CDC’s latest Covid-19 risk map cools down; shows more Ky. counties at low risk than at medium and high risk combined

By Melissa Patrick
Kentucky Health News

More Kentucky counties have a low risk of Covid-19 transmission than have medium and high risk, reversing the trend of the past two weeks, according to the latest Centers for Disease Control and Prevention weekly risk map.

“Covid-19 is increasing in the United States, but we in Kentucky are still not seeing a substantial increase,” Gov. Andy Beshear said at his regular Thursday news conference, held before the map was released.

Beshear continues to urge Kentuckians to get a updated Covid-19 booster shot, noting that only 12% of Kentuckians 5 and older have gotten one.

“We believe the new booster is safe and effective, and that it provides very significant protection against severe illness or death for those that get it,” the governor said. “And we believe that it is effective even against the newest variant that we are learning more about as we go.”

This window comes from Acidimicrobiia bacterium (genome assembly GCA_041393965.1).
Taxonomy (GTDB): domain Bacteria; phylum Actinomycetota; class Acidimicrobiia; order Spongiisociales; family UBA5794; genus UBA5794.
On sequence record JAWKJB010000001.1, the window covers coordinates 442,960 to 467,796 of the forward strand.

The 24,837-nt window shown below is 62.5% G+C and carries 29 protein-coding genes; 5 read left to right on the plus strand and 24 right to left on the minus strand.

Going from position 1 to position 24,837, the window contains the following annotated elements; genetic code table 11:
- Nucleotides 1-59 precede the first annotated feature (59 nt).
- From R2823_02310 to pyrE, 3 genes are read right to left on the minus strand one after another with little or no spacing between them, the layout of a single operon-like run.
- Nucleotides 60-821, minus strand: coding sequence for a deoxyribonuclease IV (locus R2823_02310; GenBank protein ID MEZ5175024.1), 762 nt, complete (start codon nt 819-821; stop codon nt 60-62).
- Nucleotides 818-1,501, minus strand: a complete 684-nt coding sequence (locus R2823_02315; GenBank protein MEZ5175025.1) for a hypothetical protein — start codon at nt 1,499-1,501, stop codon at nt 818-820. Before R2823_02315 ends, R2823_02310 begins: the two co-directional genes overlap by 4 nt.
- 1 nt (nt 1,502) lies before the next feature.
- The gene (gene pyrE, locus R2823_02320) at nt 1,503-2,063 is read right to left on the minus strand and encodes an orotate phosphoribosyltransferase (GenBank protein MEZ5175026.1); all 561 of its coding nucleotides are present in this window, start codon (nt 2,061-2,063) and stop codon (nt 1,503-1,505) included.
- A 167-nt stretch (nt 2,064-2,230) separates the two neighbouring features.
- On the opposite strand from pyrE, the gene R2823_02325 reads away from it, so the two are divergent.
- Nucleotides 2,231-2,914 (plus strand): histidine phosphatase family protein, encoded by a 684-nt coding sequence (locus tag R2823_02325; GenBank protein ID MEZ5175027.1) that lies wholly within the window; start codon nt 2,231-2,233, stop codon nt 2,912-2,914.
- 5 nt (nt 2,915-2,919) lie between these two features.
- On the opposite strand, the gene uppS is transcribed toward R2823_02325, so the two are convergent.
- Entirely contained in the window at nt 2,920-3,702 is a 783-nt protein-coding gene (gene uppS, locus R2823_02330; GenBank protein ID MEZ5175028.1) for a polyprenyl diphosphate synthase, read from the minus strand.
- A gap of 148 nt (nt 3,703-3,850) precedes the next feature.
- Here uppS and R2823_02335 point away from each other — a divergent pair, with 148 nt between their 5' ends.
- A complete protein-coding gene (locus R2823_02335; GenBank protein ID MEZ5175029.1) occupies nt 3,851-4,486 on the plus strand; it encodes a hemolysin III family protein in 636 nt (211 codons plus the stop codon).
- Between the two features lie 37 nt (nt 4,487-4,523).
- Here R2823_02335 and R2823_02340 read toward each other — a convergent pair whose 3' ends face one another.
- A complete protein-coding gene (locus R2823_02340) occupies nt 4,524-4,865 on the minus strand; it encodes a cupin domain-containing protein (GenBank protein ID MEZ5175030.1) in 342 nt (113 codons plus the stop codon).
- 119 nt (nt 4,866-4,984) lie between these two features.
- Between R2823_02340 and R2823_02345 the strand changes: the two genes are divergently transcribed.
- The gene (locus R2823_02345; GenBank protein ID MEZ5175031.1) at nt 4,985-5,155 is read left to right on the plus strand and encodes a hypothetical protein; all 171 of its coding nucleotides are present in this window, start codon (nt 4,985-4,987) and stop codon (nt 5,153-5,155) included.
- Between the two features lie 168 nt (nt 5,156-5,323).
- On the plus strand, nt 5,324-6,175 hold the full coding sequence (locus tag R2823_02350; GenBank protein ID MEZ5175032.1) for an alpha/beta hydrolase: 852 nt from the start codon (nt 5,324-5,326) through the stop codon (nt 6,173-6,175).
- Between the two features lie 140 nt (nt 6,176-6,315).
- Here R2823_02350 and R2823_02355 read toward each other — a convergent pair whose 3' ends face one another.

The CDC map, which is based on Covid-19 cases and hospital numbers to determine transmission and risk, shows 11 Kentucky counties at high risk, shown in orange; 45 at medium risk, shown in yellow; and 64 at low risk, up from 53 the week before. Low-risk counties are shown in green.

All the high-risk counties are in the eastern part of the state.

In high-risk counties, the CDC continues to recommend that you wear a well-fitting, high-quality mask in public indoor spaces, and if you are at high risk of getting very sick, consider avoiding non-essential indoor activities in public where you could be exposed.

If you live in a medium or high-risk county, the CDC advises those who are at high risk of getting very sick to wear a well-fitting mask when indoors and in public and to consider getting tested before having social contact with someone at high risk for getting very sick and consider wearing a mask when indoors when you are with them.

The CDC also has a transmission-level map, largely used by researchers and health-care facilities, that shows the level of virus spread in each county, at one of four levels. It shows 15 counties with moderate level of transmission, up from six in the prior weed and the rest with either substantial or high levels of transmission.

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